The International Bar Association, she noted, has made recommendations for change, including improving avenues for reporting bullying and harassment and improving workplace transparency, but the “alarming spate of recent headlines of sexual harassment, rape, and bullying in workplaces, including in our state and Federal Parliament and our highest court, clearly indicates that this issue is not being addressed adequately, if at all”.
Automatic, robust systems must urgently be implemented, Ms Segal stressed, so as to more effectively address complaints of bullying and sexual harassment.
“The smart thing for employers to do, once an employee does report it, is to retain an outside neutral third party who will bring their expertise to the table and reduce both the organisation’s legal liability and the victim’s suffering,” she said.
Bullying will often occur, she detailed, where a “strict pecking order” is in place and those higher-ups work alongside those with a lower status. In the context of the legal profession, she said, this likely means the junior lawyers and admin staff.
“Culture also plays a substantial part in defining an employee’s conduct. Most legal workplaces are stressful, focusing on billable hours, the pressure to achieve results, and competitiveness. Bullying will often thrive in these types of environments,” she said.
Industries susceptible to bullying also tend, Ms Segal added, to include high achievers and perfectionists.
“This kind of behaviour will often extend to unreasonable micromanagement and a total lack of tolerance for anything less than perfect behaviour by subordinates. The legal profession, of course, does have many high achievers in their ranks. However, so too do many other industries,” she said.
Lessons for lawyers
When asked what legal professionals can learn from her research, as it pertains to the idiosyncrasies of law, Ms Segal said that stamping out bullying “is not rocket science”.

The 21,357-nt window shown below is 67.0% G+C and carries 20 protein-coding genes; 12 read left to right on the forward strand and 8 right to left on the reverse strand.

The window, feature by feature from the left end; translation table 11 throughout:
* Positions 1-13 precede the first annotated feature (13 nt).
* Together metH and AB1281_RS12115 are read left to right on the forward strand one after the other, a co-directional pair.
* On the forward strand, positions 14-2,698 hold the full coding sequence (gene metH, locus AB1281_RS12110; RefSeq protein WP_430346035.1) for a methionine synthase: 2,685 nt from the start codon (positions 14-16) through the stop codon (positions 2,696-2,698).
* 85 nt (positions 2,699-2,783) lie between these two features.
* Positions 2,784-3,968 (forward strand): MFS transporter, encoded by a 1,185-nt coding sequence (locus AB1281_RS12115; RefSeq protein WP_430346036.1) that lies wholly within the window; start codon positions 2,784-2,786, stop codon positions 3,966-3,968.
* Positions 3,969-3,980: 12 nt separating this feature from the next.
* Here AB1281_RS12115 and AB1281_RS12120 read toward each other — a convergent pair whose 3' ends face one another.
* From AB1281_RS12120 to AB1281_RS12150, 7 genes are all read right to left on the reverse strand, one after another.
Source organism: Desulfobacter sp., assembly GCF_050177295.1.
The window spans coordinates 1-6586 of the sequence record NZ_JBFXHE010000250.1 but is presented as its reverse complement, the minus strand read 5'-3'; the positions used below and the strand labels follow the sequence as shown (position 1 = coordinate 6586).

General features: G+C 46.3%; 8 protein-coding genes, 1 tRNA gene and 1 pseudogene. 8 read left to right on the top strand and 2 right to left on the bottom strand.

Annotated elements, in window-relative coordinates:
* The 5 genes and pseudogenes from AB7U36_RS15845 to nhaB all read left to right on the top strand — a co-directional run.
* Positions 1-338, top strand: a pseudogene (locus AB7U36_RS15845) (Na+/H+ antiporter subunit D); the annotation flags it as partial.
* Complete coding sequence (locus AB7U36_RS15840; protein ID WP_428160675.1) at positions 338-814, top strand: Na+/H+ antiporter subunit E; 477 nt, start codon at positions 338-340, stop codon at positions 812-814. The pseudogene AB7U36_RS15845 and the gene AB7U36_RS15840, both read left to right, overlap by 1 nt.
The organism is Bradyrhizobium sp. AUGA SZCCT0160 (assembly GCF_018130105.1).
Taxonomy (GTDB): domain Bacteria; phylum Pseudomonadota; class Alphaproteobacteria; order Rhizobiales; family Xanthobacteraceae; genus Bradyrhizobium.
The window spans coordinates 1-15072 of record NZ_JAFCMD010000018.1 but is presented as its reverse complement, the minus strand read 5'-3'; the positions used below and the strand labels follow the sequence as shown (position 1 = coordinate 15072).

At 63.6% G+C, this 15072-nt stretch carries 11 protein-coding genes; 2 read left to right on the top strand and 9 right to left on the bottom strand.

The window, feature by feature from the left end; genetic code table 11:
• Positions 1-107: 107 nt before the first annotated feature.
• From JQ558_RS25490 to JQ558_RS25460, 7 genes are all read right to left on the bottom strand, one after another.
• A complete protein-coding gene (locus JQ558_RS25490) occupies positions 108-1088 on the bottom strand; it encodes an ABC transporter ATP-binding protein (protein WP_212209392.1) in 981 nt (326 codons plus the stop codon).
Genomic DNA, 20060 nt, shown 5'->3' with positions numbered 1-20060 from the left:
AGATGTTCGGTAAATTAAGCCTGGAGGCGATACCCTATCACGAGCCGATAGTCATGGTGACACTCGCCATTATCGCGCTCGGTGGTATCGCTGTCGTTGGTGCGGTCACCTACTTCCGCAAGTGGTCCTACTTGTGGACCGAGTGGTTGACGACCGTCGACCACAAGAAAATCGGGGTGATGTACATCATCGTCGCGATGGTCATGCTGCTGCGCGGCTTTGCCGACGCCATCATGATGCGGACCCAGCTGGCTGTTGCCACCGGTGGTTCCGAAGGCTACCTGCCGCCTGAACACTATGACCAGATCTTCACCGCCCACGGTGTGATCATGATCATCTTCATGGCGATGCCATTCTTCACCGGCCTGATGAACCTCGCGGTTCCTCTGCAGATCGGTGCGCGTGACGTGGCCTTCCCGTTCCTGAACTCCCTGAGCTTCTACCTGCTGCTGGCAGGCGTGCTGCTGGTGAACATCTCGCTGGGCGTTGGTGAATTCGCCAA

There are practical and effective ways, she submitted, to deal with instances of bullying and harassment within a set time frame.
“Whatever idiosyncrasies the legal profession has – and I can think of a few offhand – no matter how stressful or competitive their industry is – everyone deserves to be treated with respect. Whether you’re working in the legal sector, another private business or in the public sector, everyone is entitled to a workplace free of bullying and harassment,” she posited.
It may sound trite, Ms Segal continued, but it “takes a lot of bravery” on the organisation’s part to take a solid stance against bullying and harassment.
“Often, it is a senior partner who brings in the most revenue or the most technically minded employee who turns out to be the bully/harasser. What the employer has to realise is that ultimately no one is indispensable,” she argued.
“You can replace this person. You cannot replace the wellbeing of your workforce as a whole or your reputation when word gets out about your toxic workplace. It is worth doing the right thing, now more than ever before.”